Home Headlines A specialist says that discrimination affects the population of Maya origin in Mérida

A specialist says that discrimination affects the population of Maya origin in Mérida

by Yucatan Times
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More than half of the population of Mérida considers itself to be of Mayan origin, but it is the group most discriminated against by the capital’s society, even though the majority of the workforce comes from police stations and remote neighborhoods of the city, he stated. the anthropologist Freddy Poot Sosa, researcher of the Maya culture.

He highlighted that observing the people of the city, the Mayan or “indigenous” origin is noticeable, as some say, but far from this representing vulnerability, it should be seen with pride and should include true preservation. He cited that, according to the National Institute of Statistics and Geography (Inegi), Yucatán is one of the five states with the highest percentage of indigenous population, 61.09 percent of the total.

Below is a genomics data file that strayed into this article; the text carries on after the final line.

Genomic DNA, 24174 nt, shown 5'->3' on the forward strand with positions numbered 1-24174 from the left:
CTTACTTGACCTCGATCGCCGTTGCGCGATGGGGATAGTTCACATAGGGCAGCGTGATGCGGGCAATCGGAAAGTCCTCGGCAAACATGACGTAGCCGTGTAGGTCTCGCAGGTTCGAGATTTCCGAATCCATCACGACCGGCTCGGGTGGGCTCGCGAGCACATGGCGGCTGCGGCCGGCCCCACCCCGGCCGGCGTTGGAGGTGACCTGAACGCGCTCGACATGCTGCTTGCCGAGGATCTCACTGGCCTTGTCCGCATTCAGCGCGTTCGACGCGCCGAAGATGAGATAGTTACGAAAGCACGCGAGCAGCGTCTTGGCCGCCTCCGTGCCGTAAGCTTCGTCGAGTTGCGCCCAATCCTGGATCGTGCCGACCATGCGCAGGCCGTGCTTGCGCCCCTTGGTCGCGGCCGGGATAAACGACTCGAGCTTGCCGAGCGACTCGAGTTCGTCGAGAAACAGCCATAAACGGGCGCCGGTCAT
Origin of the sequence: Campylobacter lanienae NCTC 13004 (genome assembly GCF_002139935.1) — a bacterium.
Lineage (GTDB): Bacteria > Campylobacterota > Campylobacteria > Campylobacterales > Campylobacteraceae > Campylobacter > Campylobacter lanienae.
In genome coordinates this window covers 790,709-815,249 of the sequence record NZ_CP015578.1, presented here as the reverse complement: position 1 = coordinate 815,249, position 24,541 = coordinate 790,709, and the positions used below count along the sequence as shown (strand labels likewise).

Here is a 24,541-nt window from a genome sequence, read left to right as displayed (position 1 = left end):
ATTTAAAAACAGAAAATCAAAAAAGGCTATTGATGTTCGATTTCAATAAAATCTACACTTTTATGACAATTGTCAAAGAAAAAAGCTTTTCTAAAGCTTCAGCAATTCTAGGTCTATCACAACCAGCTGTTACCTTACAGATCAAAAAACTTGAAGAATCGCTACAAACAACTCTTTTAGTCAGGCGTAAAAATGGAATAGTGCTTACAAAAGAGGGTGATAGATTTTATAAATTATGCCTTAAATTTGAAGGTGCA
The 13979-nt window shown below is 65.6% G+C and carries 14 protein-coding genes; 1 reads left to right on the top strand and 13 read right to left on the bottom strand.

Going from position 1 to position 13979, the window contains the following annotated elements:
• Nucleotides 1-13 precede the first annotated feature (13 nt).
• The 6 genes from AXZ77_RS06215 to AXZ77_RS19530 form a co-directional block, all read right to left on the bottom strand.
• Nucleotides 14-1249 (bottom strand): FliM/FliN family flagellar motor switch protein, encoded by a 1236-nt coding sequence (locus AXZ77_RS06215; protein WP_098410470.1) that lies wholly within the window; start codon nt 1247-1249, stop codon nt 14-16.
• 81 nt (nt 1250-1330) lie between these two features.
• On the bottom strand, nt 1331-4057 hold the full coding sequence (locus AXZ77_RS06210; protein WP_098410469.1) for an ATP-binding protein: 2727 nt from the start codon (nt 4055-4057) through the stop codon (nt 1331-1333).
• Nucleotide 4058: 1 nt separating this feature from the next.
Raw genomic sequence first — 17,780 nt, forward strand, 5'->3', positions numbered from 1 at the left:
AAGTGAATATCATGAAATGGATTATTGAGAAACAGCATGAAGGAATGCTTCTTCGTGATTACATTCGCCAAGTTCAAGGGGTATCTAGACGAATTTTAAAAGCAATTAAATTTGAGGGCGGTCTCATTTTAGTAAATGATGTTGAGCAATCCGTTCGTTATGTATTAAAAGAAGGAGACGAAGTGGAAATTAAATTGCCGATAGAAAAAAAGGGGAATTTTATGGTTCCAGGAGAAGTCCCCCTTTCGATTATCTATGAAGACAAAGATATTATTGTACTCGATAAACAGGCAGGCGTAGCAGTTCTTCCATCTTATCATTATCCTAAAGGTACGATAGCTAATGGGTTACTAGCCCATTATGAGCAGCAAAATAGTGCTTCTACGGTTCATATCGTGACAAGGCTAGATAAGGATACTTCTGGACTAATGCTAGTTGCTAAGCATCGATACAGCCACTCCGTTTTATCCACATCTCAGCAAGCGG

He explained that in the remote neighborhoods, traditional and cultural activities are still carried out, as is done in police stations or municipalities, from dairy farms to bullfights, an aspect that is not common, especially in the center of the city.

“In recent years, Mérida has received a large number of migrants, but the Mayans are still the majority, this is not a threat to the Mayan or Yucatecan culture, because when they come they assimilate our culture and adapt, there could be changes, Since no culture is one hundred percent pure, it always changes,” he indicated.

He explained that there is an obvious lag because they have been forced to lose their identity, being made invisible and discriminated against, but there is resistance on the part of this population that exists and remains in preservation and continuous struggle for its participation in society.

“Indigenous groups, when moving to perform jobs, are a pendulous population, which is when for work reasons they change residence to the workplace, where they continue to face prejudice and discrimination, without complying with the legal provisions that protect their rights. ”, he assured.

As an example of these legal gaps, he mentioned that in the State Congress, there is no commission on indigenous affairs, and the Mayan language, which is the Intangible Cultural Heritage of the State of Yucatán, is not promoted either.

“The teaching of the Mayan language should be mandatory at all schools in Yucatan, it would increase preservation and reduce rejection of this aspect that remains of one of the most important cultures in the world,” Poot concluded.

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